ABOVE PHOTO: Delaitre Hollinger, the immediate past president of the Tallahassee branch of the NAACP, visits the Capital City Country Club in Tallahassee, Fla., on Dec. 17, 2019. (AP Photo/Bobby Caina Calvan)
TALLAHASSEE, Fla. — The rumors swirled for decades: A dark history long lay buried under the grassy knolls and manicured lawns of a country club in Florida’s capital city.
Over the years, neat rows of rectangular depressions along the 7th fairway deepened in the grass, outlining what would be confirmed this month as sunken graves of the slaves who lived and died on a plantation that once sprawled with cotton near the Florida Capitol.
The discovery of 40 graves — with perhaps dozens more yet to be found — has spawned discussion about how to honor those who lie in rest at the golf course. And it has brought renewed attention to the many thousands of unmarked and forgotten slave cemeteries across the Deep South that forever could be lost to development or indifference.
“When I stand here on a cemetery for slaves, it makes me thoughtful and pensive,” said Delaitre Hollinger, the immediate past president of the Tallahassee branch of the NAACP. His ancestors worked the fields of Leon County as slaves.
“They deserve much better than this,” said Hollinger, 26, who is leading a push to memorialize the rediscovered burial ground. “And they deserved much better than what occurred in that era.”
Wooden markers that had identified the graves have long since decayed. For years, golfers have unknowingly trod through the cemetery.
Leon County was the center of Florida’s plantation economy during the antebellum days and had the state’s highest concentration of slaves. Just before the Civil War, three of every four county inhabitants were human chattel owned by elite white families.
The Houstouns of Tallahassee was one such family. From the early 1800s through the Civil War, the family operated a 500-acre plantation. In modern times it has been parceled out to developers who transformed fields into an expanse of strip malls and residential neighborhoods, some sprouting stately homes.
A huge swath of the property became the Capital City Country Club, now an 18-hole golf course in one of Tallahassee’s most sought-after communities.
“It’s fair to say that the golf course is one of the reasons why this burial ground has been preserved as well as it has for so long,” said Jay Revell, the country club’s resident historian and the vice president of the region’s chamber of commerce.
“A hundred years ago when the golf course was constructed there was certainly no technology to decipher what was or wasn’t here,” he said during a recent visit to the country club.
There had long been talk among some Tallahassee old-timers about the long-gone plantation and its cemetery.
The stories piqued Hollinger’s curiosity. He dug into newspaper archives, where he found clippings dating back to the 1970s that mentioned the burial site.
He contacted city officials for help, who in turn reached out to experts, including the National Park Service.
That’s when Jeffrey Shanks, a park service archaeologist, took up the cause.
Earlier this month, after weeks of scanning 7,000 square meters of the golf course using ground-penetrating radar and two cadaver-sniffing dogs, Shanks issued his preliminary conclusion: The subsurface anomalies at the country club are indeed graves.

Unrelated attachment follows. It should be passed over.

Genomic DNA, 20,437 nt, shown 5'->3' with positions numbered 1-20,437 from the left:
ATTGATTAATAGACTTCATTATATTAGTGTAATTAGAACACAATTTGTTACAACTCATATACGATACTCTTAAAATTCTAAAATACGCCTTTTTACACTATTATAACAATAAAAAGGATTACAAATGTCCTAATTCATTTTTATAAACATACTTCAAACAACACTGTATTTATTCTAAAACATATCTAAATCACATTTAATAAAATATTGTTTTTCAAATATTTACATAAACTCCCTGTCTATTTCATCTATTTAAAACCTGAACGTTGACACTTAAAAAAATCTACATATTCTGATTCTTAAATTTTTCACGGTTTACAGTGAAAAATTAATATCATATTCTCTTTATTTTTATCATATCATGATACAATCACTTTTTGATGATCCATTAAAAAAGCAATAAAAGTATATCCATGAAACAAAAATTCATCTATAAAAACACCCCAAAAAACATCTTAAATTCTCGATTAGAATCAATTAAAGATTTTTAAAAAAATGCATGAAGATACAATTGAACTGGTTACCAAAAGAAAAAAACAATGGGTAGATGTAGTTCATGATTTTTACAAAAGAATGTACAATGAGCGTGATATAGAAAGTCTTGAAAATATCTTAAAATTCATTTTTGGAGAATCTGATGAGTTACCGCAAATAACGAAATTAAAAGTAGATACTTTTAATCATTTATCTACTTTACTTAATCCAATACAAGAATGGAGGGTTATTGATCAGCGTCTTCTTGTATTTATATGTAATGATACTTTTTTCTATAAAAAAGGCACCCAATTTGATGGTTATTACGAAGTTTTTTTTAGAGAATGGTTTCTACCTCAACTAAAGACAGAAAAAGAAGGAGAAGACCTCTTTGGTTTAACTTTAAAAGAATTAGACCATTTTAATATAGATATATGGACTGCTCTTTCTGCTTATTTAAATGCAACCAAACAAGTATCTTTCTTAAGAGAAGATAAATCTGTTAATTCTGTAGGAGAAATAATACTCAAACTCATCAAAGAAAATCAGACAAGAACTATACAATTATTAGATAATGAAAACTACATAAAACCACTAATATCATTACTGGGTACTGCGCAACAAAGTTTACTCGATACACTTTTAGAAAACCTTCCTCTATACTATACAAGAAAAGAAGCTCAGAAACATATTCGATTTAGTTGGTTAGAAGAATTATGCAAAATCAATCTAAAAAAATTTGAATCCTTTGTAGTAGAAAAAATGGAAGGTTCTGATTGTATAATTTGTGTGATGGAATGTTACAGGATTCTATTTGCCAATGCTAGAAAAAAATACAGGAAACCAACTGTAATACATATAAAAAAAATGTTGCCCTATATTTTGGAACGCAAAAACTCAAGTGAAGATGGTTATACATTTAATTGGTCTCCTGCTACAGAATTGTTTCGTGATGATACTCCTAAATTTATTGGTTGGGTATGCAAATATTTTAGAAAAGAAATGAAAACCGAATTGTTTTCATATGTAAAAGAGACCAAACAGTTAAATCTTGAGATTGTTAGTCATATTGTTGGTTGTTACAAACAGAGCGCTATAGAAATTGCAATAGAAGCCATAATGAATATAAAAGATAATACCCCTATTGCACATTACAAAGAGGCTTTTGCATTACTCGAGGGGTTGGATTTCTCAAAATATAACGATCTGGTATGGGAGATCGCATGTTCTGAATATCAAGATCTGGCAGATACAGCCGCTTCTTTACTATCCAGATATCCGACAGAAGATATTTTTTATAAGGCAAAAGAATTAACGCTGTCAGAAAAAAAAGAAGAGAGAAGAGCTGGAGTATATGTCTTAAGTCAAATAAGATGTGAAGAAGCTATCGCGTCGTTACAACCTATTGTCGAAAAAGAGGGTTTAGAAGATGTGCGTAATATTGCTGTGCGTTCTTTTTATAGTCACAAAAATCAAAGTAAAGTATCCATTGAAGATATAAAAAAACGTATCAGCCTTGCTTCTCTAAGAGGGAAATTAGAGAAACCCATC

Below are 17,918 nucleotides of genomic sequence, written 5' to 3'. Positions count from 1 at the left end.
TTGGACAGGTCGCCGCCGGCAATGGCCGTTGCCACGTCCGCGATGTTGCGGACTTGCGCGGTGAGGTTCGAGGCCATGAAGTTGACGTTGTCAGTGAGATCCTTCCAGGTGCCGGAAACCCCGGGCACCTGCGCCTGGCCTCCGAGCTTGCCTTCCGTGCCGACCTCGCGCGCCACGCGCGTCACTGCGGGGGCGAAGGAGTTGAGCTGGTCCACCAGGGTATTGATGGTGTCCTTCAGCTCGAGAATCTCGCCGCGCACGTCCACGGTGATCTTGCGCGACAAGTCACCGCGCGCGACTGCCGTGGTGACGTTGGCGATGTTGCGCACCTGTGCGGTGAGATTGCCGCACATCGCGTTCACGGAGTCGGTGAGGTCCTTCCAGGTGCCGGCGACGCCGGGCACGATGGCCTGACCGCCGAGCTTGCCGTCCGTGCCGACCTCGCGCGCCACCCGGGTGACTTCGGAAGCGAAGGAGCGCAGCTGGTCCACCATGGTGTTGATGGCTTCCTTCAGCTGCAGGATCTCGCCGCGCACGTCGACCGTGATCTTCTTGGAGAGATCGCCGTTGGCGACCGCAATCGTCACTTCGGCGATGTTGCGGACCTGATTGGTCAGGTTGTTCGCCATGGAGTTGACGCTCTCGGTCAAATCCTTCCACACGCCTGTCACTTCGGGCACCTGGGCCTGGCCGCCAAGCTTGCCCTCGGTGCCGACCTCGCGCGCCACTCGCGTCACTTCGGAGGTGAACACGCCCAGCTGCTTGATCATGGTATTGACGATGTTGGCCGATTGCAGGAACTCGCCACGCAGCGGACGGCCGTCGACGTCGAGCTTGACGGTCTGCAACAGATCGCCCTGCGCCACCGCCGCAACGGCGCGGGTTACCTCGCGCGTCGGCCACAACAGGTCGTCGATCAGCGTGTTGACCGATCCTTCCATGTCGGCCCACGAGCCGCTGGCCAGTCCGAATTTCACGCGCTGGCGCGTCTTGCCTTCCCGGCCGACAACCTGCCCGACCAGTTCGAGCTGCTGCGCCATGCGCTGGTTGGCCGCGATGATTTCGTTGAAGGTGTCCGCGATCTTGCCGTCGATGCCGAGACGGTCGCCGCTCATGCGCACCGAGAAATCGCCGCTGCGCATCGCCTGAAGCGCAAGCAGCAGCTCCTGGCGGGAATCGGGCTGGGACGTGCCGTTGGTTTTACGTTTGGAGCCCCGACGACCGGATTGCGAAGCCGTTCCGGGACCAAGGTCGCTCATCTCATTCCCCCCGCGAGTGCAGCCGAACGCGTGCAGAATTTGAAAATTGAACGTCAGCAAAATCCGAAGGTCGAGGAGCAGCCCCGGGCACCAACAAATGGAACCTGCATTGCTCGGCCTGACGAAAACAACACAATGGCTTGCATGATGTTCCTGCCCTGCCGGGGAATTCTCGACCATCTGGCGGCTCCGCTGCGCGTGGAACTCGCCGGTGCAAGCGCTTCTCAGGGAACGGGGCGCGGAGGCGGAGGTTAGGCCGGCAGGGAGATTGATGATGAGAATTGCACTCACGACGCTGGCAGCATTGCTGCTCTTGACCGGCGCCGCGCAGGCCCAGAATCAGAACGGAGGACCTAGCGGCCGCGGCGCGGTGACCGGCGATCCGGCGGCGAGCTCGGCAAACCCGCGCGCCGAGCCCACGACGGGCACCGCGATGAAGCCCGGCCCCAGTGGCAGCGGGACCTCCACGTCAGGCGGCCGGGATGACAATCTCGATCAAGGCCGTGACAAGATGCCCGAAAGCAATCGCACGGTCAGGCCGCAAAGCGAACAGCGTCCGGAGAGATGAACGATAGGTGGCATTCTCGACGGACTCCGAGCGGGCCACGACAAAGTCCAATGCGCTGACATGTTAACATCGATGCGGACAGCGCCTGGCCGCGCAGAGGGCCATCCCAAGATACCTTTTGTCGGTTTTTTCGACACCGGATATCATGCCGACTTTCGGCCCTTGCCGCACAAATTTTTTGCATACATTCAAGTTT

Shanks called the discovery a significant historical find because so many slave cemeteries are unaccounted for.
“It’s a really serious problem,” Shanks said. “It’s not just a Florida problem. It’s really a problem across the Southeast.”
It’s hardly a new issue. A Florida state task force two decades ago estimated that there could be as many as 1,500 unmarked and abandoned slave or African American cemeteries across the state. Some Florida lawmakers want to establish a new task force to address the matter.
“We want to identify covered-up graves that have been built upon, or destroyed, or obliterated from history,” said state Sen. Darryl Rouson, whose district lies in the Tampa Bay area. “Once identified, we’d like to do some type of memorial for those souls.”
Nationally, there have been discussions about establishing an African American Burial Grounds Network. Work is also underway on a national database to record the burial sites for enslaved Americans.
As property, slaves weren’t accorded dignity in life nor in death, said Jonathan Lammers, a historian who drafted a report on the Houstoun property.
“They were nameless on census records, and they are nameless and unremembered in death,” he said.
In Leon County, there are only a handful of known slave burial sites — despite the scores of plantations that once existed in the area. Each would have had a cemetery for its enslaved.
“It’s safe to say that there are thousands upon thousands of these graves in Leon County,” Lammers said, “and hundreds and hundreds of thousands, if not millions, across the Southeast that remain unknown today.”
At the Capital City Country Club, there are no plans to exhume or disturb any of the rediscovered remains. But how the site will be memorialized is still up for discussion.
Hollinger, for one, wants to reroute golf carts and fence off the area so golfers won’t tread over the graves. He also proposes a small memorial that will recount, he said, the unvarnished history of the property — including how it profited from the labor of slaves.
He doesn’t want the history of these graves “to be prettied up” or romanticized. “I want us to be accurate and truthful in the story we tell.”